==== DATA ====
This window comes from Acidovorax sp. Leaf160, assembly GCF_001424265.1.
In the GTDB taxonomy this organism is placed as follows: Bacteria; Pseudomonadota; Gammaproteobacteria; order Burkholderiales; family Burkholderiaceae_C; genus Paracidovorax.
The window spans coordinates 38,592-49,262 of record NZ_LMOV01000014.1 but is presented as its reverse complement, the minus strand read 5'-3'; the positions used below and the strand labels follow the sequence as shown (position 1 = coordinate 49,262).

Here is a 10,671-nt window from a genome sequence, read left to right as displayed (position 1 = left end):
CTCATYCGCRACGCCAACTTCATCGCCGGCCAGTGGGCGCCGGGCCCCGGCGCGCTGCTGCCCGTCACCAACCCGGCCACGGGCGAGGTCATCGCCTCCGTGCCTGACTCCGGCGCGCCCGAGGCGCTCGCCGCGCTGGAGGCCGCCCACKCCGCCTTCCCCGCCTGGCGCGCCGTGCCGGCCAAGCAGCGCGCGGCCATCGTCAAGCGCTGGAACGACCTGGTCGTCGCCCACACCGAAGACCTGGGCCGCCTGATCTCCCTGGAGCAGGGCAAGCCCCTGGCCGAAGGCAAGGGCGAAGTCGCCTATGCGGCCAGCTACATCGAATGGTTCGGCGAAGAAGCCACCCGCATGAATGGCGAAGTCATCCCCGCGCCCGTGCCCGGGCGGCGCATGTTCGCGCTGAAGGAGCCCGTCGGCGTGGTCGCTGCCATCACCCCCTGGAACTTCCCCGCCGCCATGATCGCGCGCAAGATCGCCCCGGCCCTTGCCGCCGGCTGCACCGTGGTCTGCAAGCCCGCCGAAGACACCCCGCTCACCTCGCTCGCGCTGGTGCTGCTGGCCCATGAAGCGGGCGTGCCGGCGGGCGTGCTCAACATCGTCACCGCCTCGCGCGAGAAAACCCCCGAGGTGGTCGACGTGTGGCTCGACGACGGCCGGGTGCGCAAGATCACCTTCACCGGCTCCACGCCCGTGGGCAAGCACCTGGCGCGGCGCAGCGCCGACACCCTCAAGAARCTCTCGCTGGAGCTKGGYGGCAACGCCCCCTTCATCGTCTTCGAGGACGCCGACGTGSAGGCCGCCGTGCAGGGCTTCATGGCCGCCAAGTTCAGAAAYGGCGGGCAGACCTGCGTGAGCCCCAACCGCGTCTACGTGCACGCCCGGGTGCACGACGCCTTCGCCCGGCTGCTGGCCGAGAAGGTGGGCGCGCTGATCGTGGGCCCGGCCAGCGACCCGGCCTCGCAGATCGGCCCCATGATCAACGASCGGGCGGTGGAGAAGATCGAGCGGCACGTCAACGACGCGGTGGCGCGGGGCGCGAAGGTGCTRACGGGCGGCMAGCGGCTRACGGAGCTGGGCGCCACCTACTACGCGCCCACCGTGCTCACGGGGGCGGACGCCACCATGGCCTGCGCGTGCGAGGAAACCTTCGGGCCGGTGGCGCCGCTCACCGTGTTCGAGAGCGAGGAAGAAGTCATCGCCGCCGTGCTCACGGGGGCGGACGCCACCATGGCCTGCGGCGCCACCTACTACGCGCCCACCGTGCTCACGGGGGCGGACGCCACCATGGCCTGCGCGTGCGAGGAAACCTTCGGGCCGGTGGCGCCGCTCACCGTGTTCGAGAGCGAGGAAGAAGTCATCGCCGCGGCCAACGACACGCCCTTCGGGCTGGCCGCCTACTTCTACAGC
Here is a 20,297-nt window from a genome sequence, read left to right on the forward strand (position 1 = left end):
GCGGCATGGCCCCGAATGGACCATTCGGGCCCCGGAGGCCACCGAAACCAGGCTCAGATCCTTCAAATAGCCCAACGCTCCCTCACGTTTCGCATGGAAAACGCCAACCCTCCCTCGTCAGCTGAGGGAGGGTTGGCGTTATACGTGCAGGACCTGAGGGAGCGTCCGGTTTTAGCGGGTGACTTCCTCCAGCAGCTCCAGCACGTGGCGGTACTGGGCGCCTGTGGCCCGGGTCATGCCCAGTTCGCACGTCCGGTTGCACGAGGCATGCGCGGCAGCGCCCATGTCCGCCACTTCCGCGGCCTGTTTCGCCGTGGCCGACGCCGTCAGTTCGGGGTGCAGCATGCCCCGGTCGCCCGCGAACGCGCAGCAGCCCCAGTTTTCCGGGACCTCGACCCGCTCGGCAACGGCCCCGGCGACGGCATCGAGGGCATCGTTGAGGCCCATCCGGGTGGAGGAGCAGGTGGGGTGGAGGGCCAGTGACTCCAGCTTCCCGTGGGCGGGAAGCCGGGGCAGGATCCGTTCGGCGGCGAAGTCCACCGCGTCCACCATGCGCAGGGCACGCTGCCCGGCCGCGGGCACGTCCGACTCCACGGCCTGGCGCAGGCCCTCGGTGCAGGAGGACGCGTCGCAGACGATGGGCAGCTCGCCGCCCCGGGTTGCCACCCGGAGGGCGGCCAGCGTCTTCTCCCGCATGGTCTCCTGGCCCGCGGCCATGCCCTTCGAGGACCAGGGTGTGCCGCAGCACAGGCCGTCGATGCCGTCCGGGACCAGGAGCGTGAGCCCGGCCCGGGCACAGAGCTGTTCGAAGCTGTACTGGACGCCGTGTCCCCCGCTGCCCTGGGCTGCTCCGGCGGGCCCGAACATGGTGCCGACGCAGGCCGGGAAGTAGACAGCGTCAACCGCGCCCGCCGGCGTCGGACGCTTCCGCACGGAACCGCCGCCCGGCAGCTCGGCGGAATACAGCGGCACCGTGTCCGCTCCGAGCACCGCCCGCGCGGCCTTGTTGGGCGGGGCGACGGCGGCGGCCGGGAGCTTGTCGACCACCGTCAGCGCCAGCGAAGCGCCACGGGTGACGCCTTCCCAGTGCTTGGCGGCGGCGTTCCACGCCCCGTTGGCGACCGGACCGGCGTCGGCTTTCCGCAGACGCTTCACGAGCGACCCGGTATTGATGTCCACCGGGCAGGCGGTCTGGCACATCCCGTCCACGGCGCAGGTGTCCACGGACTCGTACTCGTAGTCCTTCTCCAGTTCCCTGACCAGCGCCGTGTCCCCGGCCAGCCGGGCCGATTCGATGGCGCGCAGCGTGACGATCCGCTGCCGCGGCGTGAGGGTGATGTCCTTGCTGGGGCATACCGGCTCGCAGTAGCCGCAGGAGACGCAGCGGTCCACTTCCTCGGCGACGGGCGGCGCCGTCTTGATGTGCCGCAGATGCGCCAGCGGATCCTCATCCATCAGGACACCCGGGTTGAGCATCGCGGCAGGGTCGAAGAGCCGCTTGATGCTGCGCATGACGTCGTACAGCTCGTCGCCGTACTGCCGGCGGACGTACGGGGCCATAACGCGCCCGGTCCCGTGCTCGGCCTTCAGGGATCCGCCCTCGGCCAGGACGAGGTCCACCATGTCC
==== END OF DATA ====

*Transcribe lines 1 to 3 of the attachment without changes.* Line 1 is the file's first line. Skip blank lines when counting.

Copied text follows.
This window comes from Acidovorax sp. Leaf160, assembly GCF_001424265.1.
In the GTDB taxonomy this organism is placed as follows: Bacteria; Pseudomonadota; Gammaproteobacteria; order Burkholderiales; family Burkholderiaceae_C; genus Paracidovorax.
The window spans coordinates 38,592-49,262 of record NZ_LMOV01000014.1 but is presented as its reverse complement, the minus strand read 5'-3'; the positions used below and the strand labels follow the sequence as shown (position 1 = coordinate 49,262).